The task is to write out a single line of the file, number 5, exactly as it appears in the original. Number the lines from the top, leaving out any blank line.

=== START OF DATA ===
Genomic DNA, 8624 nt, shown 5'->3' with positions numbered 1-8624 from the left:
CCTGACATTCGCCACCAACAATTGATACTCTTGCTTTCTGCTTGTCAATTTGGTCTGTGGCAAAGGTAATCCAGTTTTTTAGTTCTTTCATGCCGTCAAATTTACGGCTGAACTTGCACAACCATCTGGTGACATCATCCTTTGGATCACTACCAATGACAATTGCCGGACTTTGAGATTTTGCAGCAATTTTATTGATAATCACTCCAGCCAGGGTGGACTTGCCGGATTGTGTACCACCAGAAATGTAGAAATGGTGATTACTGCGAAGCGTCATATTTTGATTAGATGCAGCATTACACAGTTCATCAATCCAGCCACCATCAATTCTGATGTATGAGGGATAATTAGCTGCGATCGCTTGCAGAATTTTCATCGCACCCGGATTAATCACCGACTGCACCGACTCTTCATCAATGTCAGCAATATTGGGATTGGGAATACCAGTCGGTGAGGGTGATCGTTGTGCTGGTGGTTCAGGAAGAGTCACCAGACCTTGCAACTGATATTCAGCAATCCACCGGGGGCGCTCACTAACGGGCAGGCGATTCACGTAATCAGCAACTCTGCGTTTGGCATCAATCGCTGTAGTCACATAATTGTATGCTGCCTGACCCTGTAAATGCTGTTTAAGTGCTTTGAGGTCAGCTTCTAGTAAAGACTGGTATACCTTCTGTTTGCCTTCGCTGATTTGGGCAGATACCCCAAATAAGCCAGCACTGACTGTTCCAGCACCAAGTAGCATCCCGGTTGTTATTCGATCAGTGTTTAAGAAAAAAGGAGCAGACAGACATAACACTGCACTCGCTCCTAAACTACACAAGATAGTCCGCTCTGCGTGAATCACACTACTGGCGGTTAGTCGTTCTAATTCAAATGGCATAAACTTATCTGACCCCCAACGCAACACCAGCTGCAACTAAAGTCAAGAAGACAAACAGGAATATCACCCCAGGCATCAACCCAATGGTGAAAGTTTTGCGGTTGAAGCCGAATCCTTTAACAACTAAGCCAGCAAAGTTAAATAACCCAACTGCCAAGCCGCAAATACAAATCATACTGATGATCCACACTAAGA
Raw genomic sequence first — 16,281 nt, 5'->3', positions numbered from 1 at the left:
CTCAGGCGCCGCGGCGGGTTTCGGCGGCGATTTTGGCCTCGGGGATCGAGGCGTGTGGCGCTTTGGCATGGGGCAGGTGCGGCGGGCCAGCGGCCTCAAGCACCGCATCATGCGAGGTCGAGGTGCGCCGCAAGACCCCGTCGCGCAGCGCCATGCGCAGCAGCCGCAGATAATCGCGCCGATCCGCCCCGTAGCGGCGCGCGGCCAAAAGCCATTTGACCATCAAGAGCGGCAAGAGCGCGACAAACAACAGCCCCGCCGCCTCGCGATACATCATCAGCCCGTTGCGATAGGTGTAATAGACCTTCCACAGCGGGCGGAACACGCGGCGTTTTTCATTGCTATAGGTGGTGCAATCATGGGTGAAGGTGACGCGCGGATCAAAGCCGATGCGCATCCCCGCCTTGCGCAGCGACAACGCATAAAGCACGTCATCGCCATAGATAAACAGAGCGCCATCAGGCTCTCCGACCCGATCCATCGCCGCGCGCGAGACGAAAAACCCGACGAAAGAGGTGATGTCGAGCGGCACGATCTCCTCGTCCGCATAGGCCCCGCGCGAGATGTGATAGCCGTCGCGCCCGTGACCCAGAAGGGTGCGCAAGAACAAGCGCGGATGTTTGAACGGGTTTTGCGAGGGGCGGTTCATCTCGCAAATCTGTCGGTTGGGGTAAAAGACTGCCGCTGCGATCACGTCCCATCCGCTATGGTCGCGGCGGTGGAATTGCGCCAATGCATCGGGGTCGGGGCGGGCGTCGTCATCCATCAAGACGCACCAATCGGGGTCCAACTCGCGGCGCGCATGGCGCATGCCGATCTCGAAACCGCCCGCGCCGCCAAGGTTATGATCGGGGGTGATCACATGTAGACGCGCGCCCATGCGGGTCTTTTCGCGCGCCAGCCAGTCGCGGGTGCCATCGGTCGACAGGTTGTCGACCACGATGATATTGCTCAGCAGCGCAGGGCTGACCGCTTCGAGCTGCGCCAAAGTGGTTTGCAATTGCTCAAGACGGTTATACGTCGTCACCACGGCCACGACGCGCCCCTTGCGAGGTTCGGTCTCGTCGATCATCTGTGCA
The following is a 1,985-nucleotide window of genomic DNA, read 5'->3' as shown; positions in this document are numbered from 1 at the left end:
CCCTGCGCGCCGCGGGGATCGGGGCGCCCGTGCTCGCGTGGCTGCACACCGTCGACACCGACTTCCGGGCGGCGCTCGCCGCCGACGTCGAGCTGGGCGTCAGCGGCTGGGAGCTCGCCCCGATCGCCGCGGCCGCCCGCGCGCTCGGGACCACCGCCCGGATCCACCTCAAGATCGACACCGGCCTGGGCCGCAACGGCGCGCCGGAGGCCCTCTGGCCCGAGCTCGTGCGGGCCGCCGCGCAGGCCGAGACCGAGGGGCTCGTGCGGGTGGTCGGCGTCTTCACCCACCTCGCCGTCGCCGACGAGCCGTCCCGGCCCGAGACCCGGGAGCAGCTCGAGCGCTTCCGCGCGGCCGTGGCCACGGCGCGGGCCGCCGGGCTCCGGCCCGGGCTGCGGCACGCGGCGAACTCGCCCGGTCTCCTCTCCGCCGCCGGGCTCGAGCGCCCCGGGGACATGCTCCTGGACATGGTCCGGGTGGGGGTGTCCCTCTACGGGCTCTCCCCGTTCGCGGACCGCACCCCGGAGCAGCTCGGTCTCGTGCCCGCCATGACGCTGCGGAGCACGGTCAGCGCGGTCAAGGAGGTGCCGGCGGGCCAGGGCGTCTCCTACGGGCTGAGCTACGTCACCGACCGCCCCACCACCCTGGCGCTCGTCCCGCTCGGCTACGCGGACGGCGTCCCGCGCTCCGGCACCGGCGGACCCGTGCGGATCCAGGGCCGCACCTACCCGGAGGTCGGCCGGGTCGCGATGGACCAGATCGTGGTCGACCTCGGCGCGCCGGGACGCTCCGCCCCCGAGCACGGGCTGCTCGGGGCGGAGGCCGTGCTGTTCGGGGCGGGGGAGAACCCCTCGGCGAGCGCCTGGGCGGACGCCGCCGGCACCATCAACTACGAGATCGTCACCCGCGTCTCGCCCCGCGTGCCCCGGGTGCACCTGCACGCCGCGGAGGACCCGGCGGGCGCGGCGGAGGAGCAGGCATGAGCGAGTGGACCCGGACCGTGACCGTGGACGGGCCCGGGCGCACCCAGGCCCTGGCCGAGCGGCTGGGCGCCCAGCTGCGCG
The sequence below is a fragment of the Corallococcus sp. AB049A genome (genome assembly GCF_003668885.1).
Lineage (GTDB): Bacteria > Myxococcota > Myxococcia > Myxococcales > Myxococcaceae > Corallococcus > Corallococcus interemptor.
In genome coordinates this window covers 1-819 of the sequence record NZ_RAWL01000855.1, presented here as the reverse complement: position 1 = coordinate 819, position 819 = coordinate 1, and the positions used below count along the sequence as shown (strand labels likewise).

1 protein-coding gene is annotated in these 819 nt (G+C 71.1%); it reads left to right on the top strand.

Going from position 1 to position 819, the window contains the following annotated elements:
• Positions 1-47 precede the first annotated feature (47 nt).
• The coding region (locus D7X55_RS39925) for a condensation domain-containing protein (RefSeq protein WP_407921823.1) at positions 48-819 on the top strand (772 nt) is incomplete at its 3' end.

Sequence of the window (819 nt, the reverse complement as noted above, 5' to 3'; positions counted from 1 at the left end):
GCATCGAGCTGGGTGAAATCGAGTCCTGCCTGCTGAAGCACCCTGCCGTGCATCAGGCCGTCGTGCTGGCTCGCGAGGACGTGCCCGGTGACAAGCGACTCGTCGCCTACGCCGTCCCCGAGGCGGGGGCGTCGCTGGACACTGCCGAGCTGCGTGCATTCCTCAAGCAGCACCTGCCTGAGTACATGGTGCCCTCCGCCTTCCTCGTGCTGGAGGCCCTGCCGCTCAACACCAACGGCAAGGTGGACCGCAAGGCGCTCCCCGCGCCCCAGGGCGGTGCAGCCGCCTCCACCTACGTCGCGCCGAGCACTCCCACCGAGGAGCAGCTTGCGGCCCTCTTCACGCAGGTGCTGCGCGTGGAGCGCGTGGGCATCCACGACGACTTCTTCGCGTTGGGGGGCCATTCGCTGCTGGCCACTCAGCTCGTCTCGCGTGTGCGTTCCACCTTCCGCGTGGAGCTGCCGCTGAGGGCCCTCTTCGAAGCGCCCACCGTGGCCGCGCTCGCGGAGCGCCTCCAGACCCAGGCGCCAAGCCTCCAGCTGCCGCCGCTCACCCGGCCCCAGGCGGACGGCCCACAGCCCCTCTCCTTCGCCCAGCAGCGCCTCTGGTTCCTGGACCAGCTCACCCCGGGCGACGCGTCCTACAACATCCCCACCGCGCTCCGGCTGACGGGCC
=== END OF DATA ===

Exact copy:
The following is a 1,985-nucleotide window of genomic DNA, read 5'->3' as shown; positions in this document are numbered from 1 at the left end: